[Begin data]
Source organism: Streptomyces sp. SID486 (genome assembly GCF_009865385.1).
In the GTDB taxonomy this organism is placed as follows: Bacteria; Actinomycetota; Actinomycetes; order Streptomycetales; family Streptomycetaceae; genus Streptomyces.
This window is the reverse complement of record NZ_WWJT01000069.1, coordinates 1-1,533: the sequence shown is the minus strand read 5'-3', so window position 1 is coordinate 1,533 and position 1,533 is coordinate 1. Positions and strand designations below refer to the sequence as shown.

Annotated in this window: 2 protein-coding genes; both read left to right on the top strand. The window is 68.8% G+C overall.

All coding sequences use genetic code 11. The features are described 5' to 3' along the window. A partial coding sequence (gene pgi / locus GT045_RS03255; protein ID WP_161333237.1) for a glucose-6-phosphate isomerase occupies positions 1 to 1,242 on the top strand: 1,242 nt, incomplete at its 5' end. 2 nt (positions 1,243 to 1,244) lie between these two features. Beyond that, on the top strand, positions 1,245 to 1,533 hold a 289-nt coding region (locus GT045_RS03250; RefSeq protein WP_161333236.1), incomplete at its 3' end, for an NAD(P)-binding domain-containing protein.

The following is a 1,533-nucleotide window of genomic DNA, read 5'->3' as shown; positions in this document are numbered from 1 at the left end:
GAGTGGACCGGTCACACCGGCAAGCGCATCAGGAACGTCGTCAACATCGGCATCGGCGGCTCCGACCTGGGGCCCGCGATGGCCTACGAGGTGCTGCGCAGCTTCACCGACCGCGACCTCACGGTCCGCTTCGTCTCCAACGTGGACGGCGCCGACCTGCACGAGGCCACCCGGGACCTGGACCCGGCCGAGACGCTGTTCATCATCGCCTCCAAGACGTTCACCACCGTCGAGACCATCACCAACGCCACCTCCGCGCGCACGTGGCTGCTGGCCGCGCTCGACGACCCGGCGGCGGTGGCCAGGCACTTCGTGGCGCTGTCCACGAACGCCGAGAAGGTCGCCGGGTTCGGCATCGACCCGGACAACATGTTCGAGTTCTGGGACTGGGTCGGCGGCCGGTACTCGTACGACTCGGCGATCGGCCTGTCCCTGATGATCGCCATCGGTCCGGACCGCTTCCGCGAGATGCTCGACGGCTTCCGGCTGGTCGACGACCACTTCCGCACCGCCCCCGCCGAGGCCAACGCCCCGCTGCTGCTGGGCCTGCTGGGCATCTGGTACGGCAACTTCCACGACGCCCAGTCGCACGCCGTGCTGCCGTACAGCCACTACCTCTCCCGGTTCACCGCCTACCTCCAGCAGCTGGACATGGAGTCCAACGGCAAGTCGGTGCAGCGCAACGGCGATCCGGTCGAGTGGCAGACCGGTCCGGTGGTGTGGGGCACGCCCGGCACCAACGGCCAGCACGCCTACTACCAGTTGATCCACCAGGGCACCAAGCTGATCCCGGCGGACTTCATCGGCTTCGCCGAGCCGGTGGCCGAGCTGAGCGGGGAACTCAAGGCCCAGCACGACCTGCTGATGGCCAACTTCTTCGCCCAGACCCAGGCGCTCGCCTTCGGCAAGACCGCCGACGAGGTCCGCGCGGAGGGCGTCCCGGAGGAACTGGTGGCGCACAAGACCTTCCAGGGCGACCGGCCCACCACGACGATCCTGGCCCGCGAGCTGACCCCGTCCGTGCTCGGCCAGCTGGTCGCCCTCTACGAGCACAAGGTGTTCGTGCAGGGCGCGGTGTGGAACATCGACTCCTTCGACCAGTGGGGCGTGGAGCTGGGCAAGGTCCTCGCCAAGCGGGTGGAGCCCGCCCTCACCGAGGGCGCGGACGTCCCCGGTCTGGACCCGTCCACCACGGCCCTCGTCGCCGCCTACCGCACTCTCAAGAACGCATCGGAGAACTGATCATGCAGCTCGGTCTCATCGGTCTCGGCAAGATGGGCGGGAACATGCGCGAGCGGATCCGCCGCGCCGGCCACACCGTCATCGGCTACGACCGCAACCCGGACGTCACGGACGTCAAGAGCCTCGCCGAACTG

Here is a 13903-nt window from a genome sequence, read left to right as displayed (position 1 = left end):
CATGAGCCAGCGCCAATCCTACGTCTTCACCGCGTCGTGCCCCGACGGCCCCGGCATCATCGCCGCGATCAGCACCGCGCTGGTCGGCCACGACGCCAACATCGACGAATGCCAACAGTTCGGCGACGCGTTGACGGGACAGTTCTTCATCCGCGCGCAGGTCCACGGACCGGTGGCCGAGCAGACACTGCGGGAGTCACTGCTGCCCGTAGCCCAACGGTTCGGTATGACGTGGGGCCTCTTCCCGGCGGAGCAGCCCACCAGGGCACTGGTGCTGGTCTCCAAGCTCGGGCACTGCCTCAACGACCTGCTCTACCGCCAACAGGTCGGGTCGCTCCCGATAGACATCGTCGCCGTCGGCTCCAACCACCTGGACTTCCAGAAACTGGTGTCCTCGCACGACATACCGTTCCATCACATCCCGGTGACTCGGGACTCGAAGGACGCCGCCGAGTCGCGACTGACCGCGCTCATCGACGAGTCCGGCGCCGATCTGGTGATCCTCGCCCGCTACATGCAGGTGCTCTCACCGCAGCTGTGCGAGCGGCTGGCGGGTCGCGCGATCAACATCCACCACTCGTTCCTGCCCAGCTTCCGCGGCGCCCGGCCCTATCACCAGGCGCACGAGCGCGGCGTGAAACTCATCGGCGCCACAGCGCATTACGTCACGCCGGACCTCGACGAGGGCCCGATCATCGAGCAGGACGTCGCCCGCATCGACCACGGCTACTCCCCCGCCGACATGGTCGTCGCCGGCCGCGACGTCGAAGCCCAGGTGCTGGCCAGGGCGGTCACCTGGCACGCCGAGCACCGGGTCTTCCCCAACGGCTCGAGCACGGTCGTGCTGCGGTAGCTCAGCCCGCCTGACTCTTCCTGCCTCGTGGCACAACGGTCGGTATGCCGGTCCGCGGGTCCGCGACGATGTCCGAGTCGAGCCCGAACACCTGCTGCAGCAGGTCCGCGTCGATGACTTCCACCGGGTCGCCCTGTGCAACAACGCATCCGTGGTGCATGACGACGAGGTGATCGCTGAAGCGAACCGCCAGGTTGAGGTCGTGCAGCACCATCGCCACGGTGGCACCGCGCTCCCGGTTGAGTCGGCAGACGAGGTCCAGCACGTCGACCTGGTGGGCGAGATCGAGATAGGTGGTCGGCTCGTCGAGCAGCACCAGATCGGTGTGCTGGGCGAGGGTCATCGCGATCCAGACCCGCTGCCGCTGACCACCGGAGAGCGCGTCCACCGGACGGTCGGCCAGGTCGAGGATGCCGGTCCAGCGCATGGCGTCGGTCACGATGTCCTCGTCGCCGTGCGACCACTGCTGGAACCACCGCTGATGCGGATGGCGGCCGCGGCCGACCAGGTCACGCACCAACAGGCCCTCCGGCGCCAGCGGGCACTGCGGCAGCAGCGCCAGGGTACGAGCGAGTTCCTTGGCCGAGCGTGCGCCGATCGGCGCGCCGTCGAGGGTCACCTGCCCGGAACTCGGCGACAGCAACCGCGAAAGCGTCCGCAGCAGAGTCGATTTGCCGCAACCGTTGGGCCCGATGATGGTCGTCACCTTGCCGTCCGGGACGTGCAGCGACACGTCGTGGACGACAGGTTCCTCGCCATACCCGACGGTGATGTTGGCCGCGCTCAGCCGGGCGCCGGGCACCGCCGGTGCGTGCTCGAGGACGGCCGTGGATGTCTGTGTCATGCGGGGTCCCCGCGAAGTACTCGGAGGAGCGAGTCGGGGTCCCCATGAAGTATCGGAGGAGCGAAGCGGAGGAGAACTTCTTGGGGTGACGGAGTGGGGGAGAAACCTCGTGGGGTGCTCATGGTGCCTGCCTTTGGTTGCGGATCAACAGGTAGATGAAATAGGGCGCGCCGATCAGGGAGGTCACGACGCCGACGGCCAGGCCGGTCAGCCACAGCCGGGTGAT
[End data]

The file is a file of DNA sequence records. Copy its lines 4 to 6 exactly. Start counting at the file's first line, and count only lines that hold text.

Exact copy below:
Annotated in this window: 2 protein-coding genes; both read left to right on the top strand. The window is 68.8% G+C overall.

All coding sequences use genetic code 11. The features are described 5' to 3' along the window. A partial coding sequence (gene pgi / locus GT045_RS03255; protein ID WP_161333237.1) for a glucose-6-phosphate isomerase occupies positions 1 to 1,242 on the top strand: 1,242 nt, incomplete at its 5' end. 2 nt (positions 1,243 to 1,244) lie between these two features. Beyond that, on the top strand, positions 1,245 to 1,533 hold a 289-nt coding region (locus GT045_RS03250; RefSeq protein WP_161333236.1), incomplete at its 3' end, for an NAD(P)-binding domain-containing protein.

The following is a 1,533-nucleotide window of genomic DNA, read 5'->3' as shown; positions in this document are numbered from 1 at the left end: